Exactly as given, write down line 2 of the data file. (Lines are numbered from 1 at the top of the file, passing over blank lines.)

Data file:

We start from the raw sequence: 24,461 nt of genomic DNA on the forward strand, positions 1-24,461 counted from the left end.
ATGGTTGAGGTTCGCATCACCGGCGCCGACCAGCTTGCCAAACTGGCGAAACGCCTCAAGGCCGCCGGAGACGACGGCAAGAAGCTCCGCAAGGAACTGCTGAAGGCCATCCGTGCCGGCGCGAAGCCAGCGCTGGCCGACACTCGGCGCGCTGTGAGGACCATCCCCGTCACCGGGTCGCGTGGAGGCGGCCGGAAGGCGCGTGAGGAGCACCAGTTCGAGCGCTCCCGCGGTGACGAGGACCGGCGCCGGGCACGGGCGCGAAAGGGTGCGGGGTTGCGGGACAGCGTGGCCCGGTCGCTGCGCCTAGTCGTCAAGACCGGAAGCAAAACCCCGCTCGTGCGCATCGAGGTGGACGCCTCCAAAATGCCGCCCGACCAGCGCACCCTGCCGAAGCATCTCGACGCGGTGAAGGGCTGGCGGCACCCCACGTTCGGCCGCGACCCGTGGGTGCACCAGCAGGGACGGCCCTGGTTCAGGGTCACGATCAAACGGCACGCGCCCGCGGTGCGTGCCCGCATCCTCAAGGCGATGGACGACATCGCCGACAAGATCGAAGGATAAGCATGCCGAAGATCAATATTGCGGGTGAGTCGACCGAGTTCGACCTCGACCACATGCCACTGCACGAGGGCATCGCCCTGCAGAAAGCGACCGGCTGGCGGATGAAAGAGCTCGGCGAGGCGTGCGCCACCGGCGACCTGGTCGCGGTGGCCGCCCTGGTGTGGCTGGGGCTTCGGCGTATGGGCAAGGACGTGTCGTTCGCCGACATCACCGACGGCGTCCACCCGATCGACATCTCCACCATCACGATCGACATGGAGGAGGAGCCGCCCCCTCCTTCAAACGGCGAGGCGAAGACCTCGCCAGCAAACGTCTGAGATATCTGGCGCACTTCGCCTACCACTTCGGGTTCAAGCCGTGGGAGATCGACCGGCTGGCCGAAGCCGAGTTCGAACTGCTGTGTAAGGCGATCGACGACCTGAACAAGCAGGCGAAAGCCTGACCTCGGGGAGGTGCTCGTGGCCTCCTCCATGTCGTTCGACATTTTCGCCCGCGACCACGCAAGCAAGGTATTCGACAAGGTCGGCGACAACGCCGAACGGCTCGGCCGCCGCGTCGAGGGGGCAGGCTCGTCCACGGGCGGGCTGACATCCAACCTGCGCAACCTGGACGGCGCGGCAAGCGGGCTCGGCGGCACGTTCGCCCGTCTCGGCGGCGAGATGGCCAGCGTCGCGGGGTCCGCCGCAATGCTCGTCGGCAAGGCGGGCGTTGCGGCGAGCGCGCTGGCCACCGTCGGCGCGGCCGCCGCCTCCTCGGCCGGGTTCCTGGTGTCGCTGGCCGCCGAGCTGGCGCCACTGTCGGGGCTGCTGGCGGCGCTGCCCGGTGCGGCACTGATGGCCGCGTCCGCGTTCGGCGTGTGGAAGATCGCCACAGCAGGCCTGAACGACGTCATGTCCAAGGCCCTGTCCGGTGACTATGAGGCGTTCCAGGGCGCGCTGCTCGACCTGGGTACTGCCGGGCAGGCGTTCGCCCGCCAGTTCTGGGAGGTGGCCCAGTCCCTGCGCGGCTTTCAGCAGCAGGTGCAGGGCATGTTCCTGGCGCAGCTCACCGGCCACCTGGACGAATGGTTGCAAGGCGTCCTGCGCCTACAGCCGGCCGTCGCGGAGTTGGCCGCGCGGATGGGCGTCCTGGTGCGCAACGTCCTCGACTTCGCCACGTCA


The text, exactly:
ATGGTTGAGGTTCGCATCACCGGCGCCGACCAGCTTGCCAAACTGGCGAAACGCCTCAAGGCCGCCGGAGACGACGGCAAGAAGCTCCGCAAGGAACTGCTGAAGGCCATCCGTGCCGGCGCGAAGCCAGCGCTGGCCGACACTCGGCGCGCTGTGAGGACCATCCCCGTCACCGGGTCGCGTGGAGGCGGCCGGAAGGCGCGTGAGGAGCACCAGTTCGAGCGCTCCCGCGGTGACGAGGACCGGCGCCGGGCACGGGCGCGAAAGGGTGCGGGGTTGCGGGACAGCGTGGCCCGGTCGCTGCGCCTAGTCGTCAAGACCGGAAGCAAAACCCCGCTCGTGCGCATCGAGGTGGACGCCTCCAAAATGCCGCCCGACCAGCGCACCCTGCCGAAGCATCTCGACGCGGTGAAGGGCTGGCGGCACCCCACGTTCGGCCGCGACCCGTGGGTGCACCAGCAGGGACGGCCCTGGTTCAGGGTCACGATCAAACGGCACGCGCCCGCGGTGCGTGCCCGCATCCTCAAGGCGATGGACGACATCGCCGACAAGATCGAAGGATAAGCATGCCGAAGATCAATATTGCGGGTGAGTCGACCGAGTTCGACCTCGACCACATGCCACTGCACGAGGGCATCGCCCTGCAGAAAGCGACCGGCTGGCGGATGAAAGAGCTCGGCGAGGCGTGCGCCACCGGCGACCTGGTCGCGGTGGCCGCCCTGGTGTGGCTGGGGCTTCGGCGTATGGGCAAGGACGTGTCGTTCGCCGACATCACCGACGGCGTCCACCCGATCGACATCTCCACCATCACGATCGACATGGAGGAGGAGCCGCCCCCTCCTTCAAACGGCGAGGCGAAGACCTCGCCAGCAAACGTCTGAGATATCTGGCGCACTTCGCCTACCACTTCGGGTTCAAGCCGTGGGAGATCGACCGGCTGGCCGAAGCCGAGTTCGAACTGCTGTGTAAGGCGATCGACGACCTGAACAAGCAGGCGAAAGCCTGACCTCGGGGAGGTGCTCGTGGCCTCCTCCATGTCGTTCGACATTTTCGCCCGCGACCACGCAAGCAAGGTATTCGACAAGGTCGGCGACAACGCCGAACGGCTCGGCCGCCGCGTCGAGGGGGCAGGCTCGTCCACGGGCGGGCTGACATCCAACCTGCGCAACCTGGACGGCGCGGCAAGCGGGCTCGGCGGCACGTTCGCCCGTCTCGGCGGCGAGATGGCCAGCGTCGCGGGGTCCGCCGCAATGCTCGTCGGCAAGGCGGGCGTTGCGGCGAGCGCGCTGGCCACCGTCGGCGCGGCCGCCGCCTCCTCGGCCGGGTTCCTGGTGTCGCTGGCCGCCGAGCTGGCGCCACTGTCGGGGCTGCTGGCGGCGCTGCCCGGTGCGGCACTGATGGCCGCGTCCGCGTTCGGCGTGTGGAAGATCGCCACAGCAGGCCTGAACGACGTCATGTCCAAGGCCCTGTCCGGTGACTATGAGGCGTTCCAGGGCGCGCTGCTCGACCTGGGTACTGCCGGGCAGGCGTTCGCCCGCCAGTTCTGGGAGGTGGCCCAGTCCCTGCGCGGCTTTCAGCAGCAGGTGCAGGGCATGTTCCTGGCGCAGCTCACCGGCCACCTGGACGAATGGTTGCAAGGCGTCCTGCGCCTACAGCCGGCCGTCGCGGAGTTGGCCGCGCGGATGGGCGTCCTGGTGCGCAACGTCCTCGACTTCGCCACGTCA